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Oslo Avoids Getting Into Russia-EU Row to Focus on Military Budget Increase

Norwegian ruling parties are trying to avoid speaking about the detriment of anti-Russian sanctions and Moscow’s responsive food import restrictions, because they want to keep the focus on the increase of the country’s military budget, the chairman of Norway’s Communist Party told Sputnik Wednesday.

MOSCOW (Sputnik), Daria Chernyshova — Following Crimea's reunification with Russia and the escalation of the internal Ukrainian conflict, the United States, the European Union and their allies, including Norway, introduced economic sanctions against Russia for its alleged interference in Ukraine's affairs.

In response to the Western sanctions, in August 2014 Moscow introduced an embargo on the import of a range of food products from the countries that imposed sanctions. The measure was prolonged earlier this year.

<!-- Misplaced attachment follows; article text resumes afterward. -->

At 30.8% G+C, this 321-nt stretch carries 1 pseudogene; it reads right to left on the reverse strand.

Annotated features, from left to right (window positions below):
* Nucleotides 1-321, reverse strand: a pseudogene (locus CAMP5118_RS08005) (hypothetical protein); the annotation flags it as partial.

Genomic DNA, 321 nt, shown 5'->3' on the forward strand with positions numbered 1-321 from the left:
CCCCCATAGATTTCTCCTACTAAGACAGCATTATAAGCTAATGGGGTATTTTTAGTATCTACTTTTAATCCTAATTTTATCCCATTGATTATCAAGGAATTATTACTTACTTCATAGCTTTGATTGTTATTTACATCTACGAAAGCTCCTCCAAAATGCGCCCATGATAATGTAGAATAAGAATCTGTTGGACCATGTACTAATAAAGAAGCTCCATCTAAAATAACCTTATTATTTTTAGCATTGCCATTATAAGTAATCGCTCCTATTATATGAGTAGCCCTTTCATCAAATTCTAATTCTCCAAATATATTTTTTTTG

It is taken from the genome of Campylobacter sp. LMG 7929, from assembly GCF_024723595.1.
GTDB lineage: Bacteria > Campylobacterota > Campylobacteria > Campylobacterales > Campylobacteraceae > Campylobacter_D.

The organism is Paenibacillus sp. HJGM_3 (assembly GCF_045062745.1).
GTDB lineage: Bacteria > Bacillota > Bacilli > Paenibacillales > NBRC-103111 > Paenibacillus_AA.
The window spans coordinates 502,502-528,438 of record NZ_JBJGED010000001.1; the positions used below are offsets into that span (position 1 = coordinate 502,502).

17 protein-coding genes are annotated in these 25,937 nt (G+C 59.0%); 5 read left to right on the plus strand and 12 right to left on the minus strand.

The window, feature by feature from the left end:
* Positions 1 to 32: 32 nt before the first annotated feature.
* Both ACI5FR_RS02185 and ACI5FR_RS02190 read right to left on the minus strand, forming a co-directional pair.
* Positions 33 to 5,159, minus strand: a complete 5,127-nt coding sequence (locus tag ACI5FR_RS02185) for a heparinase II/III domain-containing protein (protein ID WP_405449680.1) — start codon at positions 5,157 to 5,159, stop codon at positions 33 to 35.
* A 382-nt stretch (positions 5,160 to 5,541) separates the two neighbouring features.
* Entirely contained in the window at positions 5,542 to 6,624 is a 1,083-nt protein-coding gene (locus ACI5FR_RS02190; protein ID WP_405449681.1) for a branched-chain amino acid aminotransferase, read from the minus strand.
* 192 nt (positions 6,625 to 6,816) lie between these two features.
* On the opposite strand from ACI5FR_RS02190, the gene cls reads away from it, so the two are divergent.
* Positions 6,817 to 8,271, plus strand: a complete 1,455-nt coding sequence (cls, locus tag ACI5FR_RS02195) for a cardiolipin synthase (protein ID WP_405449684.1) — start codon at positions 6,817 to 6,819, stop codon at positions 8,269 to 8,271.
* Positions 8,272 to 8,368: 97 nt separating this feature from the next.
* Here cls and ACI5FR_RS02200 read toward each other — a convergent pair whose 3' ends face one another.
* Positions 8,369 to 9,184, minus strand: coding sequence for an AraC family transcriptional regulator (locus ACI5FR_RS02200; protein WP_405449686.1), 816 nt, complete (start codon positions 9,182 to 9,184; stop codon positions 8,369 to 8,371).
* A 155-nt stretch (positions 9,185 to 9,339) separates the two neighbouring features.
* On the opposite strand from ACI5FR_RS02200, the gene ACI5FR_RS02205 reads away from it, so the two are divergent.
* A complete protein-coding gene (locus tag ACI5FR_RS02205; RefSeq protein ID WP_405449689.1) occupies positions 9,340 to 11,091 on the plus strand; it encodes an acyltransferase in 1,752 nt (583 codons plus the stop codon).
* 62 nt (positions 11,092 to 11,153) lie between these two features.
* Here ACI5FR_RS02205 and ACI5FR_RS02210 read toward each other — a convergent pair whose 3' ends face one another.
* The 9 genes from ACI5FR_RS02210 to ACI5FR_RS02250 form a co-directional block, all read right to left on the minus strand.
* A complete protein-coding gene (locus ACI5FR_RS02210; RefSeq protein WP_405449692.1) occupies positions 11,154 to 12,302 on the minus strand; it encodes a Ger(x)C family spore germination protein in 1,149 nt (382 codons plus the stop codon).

“The ruling parties try to avoid this issue, also, because it will change the focus on the current propaganda-war for increasing the military budget, heading for municipal elections in September this year,” Runa Evensen said.

Norway, along with Iceland, Liechtenstein, Montenegro, Georgia, Albania and Ukraine, supported the extension of the ongoing EU economic sanctions against Russia until June 23, 2016.

“Those who are involved in producing for the Russian markets already are in trouble, probably mostly in the northern Norwegian areas.”

In late July, a communications manager with the German-Norwegian Chamber of Commerce, Julia Fellinger, told Sputnik that Norway, of all the European countries, had been hit hardest by the anti-Russia sanctions and Moscow’s retaliatory ban on food imports.

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